To help combat the growing lending crisis and the rise of foreclosures in Chicago, MacArthur is investing $68 million in grants and low-interest loans in foreclosure prevention and mitigation efforts in local neighborhoods. The Foundation expects its investment to leverage more than $500 million in capital and to assist 10,000 households, including counseling to 6,000 borrowers and prevention of 2,700 foreclosures by 2010. MacArthur’s initiative represents the largest effort in the United States by a private foundation to address the foreclosure crisis.
“The scale of the foreclosure crisis threatens to disrupt hard-won gains in many of Chicago’s lowest-income neighborhoods,” said MacArthur President Jonathan Fanton. “Since MacArthur’s inception 30 years ago, we have supported efforts to make cities better places and to help low-income neighborhoods build their assets and their potential. No where is this work more urgent and no where is it more important to us than in the city we call home.”
MacArthur grants are supporting prevention efforts, including extensive outreach and counseling for homeowners and legal assistance for victims of fraud or other valid claims. Program-related investments, which are typically low-cost loans, will help make new mortgage refinancing products available to help owners keep their homes. Legal assistance will help renters facing eviction to keep their homes or gain more time to find alternate rental housing.
The Foundation’s investment also will help stabilize neighborhoods hard hit by vacancy and foreclosure. The City of Chicago expects to collaborate with Mercy Housing Inc., to develop the capacity to acquire for resale, rental, rent-to-own, and redevelopment as many as 3,500 properties in Chicago’s hardest hit communities. The redevelopment work will be done in collaboration with numerous developers and community partners.
Recent analyses by the Woodstock Institute indicate that nearly 35 percent of foreclosure filings in 2007 occurred in two-to-six unit, multi-family properties. Therefore, many renters are losing their homes as a result of foreclosures. With the time it takes for properties to go through the foreclosure process, rental units are lost from the affordable inventory, at least for a time. MacArthur’s project funds outreach to and legal advocacy and representation for renters in foreclosed buildings to help them stay in their homes and limit the loss of affordable housing in the city.
MacArthur’s Board and staff began planning this initiative in 2007 and the Foundation started awarding grants earlier this year. Approximately two-thirds of the funding will be provided in 2008 with the rest to come in 2009.
MacArthur’s foreclosure prevention and mitigation project brings together numerous partner organizations and, at this time, includes the following elements:
Outreach and Counseling
- Over $4.5 million in grants to Neighborhood Housing Services of Chicago, the Chicago office of the Local Initiatives Support Corporation, the Spanish Coalition for Housing, and the Greater Southwest Development Corporation for homeowner outreach and foreclosure counseling and referral;
- A $400,000 grant to the Legal Assistance Foundation to provide legal advice and representation, including aiding borrowers in negotiations with lenders and loan servicers;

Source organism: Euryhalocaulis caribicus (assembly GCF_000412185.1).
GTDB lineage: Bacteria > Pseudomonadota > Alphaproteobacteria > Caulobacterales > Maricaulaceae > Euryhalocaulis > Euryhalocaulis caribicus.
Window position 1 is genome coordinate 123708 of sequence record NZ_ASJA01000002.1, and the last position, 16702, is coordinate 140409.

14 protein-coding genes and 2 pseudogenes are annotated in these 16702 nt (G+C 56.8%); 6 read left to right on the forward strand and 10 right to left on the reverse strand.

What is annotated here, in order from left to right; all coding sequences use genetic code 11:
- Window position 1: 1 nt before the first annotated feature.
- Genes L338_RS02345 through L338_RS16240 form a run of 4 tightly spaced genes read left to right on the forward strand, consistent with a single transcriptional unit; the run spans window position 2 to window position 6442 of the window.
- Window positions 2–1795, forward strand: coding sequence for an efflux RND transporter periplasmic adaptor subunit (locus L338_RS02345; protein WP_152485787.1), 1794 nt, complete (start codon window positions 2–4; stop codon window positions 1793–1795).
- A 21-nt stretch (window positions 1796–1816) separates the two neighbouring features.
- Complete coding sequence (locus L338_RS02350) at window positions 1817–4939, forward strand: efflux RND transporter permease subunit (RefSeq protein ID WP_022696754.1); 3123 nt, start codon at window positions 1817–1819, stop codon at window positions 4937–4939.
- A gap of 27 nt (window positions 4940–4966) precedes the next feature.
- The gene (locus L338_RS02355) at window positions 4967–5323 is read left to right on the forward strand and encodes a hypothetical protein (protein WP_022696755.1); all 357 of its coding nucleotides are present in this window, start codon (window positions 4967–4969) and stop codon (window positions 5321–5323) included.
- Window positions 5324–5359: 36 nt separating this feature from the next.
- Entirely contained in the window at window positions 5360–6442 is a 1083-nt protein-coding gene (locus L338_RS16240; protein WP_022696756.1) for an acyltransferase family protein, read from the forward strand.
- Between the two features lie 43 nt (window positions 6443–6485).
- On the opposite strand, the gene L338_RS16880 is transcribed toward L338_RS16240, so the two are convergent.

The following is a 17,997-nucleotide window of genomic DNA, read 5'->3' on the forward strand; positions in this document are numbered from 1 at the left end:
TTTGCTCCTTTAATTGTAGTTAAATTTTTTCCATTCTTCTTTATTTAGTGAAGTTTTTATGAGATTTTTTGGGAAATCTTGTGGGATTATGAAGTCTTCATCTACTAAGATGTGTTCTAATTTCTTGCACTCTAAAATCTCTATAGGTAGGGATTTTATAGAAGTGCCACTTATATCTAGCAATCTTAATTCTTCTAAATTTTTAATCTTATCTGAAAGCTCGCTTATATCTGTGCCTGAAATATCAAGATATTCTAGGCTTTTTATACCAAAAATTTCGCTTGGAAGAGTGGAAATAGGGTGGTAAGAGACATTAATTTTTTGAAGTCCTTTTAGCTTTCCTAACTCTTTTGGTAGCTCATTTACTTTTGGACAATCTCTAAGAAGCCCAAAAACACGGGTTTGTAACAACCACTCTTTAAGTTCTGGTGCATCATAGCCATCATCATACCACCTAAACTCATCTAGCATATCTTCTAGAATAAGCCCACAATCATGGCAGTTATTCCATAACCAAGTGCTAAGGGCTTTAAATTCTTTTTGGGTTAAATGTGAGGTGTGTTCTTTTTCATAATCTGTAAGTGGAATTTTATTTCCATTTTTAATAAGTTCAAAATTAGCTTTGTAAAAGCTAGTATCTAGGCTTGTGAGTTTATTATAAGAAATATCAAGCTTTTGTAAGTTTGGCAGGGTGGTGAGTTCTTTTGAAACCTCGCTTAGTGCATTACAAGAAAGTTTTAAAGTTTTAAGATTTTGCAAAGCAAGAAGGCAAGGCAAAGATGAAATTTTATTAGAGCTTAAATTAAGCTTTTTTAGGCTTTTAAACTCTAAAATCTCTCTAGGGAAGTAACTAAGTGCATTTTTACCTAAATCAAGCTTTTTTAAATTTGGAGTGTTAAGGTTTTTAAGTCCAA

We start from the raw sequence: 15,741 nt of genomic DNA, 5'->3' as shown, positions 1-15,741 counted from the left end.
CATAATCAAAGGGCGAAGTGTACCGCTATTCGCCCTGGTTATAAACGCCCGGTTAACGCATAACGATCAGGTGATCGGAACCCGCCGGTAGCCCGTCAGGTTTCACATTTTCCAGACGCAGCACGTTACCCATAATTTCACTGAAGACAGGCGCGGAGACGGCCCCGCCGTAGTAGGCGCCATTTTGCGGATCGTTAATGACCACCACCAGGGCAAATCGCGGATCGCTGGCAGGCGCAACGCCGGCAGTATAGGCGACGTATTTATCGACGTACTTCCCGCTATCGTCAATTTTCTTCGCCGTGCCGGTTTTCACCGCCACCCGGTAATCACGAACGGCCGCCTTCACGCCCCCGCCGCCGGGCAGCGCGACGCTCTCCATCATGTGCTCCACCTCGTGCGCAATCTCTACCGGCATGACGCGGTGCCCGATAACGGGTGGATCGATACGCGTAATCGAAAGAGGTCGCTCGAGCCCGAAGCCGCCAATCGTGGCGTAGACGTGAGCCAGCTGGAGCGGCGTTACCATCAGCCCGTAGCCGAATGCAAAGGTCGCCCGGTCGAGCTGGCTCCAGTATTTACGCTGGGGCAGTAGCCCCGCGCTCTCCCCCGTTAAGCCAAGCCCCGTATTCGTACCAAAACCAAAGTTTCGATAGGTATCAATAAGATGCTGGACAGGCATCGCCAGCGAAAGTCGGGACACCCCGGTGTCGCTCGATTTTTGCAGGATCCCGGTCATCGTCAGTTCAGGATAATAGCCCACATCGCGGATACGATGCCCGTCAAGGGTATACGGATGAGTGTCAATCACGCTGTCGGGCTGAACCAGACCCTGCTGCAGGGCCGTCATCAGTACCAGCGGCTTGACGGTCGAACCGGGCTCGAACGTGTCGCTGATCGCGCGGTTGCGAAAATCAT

- Nearly $400,000 in grant funding to the Lawyers’ Committee for Better Housing to provide legal assistance to renters affected by foreclosures;
- A $15 million program-related investment in the form of a low-interest deposit at ShoreBank for the bank’s $100 million Rescue Loan and Prevention Program;
- A $9 million program-related investment for the $150-million mortgage program operated by Neighborhood Housing Services of Chicago, in partnership with Park National Bank, MB Financial, the City of Chicago, and other financial institutions;
- Up to $36 million in additional program-related investments and $750,000 in grants for a mortgage program by Self-Help Ventures of North Carolina that offers a rent-to-own option; the National Community Stabilization Trust, a collaboration of the Housing Partnership Network, NeighborWorks America, Enterprise Community Partners, and the Local Initiatives Support Corporation; and other efforts to help strengthen Chicago neighborhoods by speeding the purchase, repair, and disposition of foreclosed properties;
Research and Technical Assistance
- $1.5 million in grants to the Woodstock Institute and other organizations to collect and analyze data on foreclosures in Chicago neighborhoods;
- $500,000 in grant funding to the Center for Responsible Lending for national and state policy advocacy and technical assistance for local entities; and
- $250,000 to the MB Financial Charitable Foundation for technical assistance to financial institutions engaged in creating new mortgage products and strategies.
MacArthur supports creative people and effective institutions committed to building a more just, verdant, and peaceful world. In addition to selecting the MacArthur Fellows, the Foundation works to defend human rights, advance global conservation and security, make cities better places, and understand how technology is affecting children and society. MacArthur has deep roots in Chicago, where it has its headquarters, and where John D. and Catherine T. MacArthur lived. Over the past 30 years, the Chicago region has received the largest share of MacArthur’s philanthropy: nearly $720 million to 860 organizations and individuals.